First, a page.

By Chelsey / January 06, 2023

How To Run In The Winter

Running in the winter is a lot like running anywhere else, except colder, slower, and sometimes less fun (hey! I'm just being honest). This is because running outside in cold weather can not only be dangerous, but oftentimes uncomfortable and difficult. However, if you are smart about it and prepare well, you can safely and enjoyably run through any season, including the winter, without relegating yourself to the treadmill. Here are my top tips for enjoying the great outdoors:

Layer up, so you can layer down.

The first lesson to running in the winter is to dress for it. Dressing for the winter months requires you to dress warmly by strategically layering enough clothes to stay warm, that can be shed if you end up heating up mid-run.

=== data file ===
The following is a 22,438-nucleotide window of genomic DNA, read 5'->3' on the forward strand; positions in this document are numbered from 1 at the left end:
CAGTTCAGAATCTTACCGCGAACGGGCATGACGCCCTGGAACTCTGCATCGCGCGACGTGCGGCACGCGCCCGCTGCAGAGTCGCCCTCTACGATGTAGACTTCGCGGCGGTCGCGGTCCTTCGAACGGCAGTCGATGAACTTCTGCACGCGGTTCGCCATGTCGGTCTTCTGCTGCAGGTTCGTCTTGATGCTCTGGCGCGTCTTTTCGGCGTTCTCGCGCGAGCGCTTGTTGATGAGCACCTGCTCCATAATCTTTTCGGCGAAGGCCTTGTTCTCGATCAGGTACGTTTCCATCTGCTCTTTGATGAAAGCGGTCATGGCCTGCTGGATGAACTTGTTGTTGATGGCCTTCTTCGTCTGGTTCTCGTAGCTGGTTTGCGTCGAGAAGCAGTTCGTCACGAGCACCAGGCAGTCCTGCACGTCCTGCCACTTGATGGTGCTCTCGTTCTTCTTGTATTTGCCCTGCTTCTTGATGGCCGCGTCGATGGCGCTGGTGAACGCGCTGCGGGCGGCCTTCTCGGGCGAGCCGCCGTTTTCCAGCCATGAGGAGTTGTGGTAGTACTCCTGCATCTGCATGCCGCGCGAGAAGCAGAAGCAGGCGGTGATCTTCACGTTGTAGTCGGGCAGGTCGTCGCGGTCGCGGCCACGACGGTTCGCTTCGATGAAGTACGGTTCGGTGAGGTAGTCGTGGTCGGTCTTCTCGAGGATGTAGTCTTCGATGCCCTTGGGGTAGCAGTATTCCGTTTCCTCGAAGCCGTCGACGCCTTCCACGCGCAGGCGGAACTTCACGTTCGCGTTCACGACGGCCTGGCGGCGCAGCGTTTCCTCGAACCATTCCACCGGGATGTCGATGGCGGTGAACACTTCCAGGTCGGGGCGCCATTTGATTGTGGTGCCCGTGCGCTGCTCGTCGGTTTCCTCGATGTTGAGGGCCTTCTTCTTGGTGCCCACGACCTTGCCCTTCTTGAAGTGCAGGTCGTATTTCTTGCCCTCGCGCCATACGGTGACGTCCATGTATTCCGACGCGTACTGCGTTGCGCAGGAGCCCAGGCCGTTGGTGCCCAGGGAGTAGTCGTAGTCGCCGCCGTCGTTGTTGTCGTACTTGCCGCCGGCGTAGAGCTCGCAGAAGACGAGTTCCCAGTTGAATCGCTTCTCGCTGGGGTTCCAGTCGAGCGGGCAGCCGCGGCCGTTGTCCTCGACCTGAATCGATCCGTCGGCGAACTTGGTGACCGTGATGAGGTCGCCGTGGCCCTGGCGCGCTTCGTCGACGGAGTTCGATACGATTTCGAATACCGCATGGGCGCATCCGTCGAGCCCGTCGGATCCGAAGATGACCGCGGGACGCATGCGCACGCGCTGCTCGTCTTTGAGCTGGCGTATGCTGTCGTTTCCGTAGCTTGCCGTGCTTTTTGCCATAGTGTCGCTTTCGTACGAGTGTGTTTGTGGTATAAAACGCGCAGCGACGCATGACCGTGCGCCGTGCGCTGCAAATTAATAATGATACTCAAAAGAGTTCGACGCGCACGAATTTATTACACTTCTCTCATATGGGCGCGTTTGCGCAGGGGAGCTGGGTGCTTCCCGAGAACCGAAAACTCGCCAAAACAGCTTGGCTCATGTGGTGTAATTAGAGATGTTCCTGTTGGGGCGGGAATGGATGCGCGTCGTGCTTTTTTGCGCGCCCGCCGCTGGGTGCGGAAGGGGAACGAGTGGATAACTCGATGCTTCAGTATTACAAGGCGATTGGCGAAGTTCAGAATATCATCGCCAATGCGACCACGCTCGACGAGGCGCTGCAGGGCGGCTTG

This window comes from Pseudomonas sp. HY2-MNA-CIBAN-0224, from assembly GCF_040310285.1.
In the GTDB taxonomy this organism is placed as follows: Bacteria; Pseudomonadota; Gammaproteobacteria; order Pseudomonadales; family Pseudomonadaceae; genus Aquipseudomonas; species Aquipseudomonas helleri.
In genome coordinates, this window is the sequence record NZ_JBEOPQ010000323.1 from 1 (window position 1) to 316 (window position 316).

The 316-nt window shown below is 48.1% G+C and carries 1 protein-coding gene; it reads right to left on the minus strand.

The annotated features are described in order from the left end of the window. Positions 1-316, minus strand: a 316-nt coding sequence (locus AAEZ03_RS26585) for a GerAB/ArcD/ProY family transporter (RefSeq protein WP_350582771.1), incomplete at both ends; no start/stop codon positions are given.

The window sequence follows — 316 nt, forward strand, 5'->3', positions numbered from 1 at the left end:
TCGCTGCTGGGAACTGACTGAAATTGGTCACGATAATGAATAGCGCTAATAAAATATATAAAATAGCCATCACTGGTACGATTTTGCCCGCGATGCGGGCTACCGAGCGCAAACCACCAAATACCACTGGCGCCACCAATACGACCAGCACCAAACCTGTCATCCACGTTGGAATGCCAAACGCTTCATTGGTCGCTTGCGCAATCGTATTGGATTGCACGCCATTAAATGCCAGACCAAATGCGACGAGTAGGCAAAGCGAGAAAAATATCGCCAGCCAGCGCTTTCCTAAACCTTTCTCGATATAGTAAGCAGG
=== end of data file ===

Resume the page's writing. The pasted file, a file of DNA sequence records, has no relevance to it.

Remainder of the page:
If you are running in below-freezing temps, we recommend starting with thick tights, a long sleeve shirt, a vest, and a jacket.  You can always layer two pairs of tights and increase the thickness of the jacket depending on how cold or windy it is outside. Then, make sure to wear a pair of gloves, thick socks, a gaiter to keep your neck warm, and a hat to keep heat from escaping. 

I also recommend re-examining what type of shoes you should wear in the winter. If the ground is clear of ice and snow, your regular shoes should work just fine. However, if you are running in packed snow or icy conditions, I recommend changing over to trail shoes or spikes. These shoes have more traction on the soles, which will help keep you firm-footed and less likely to slip on ice.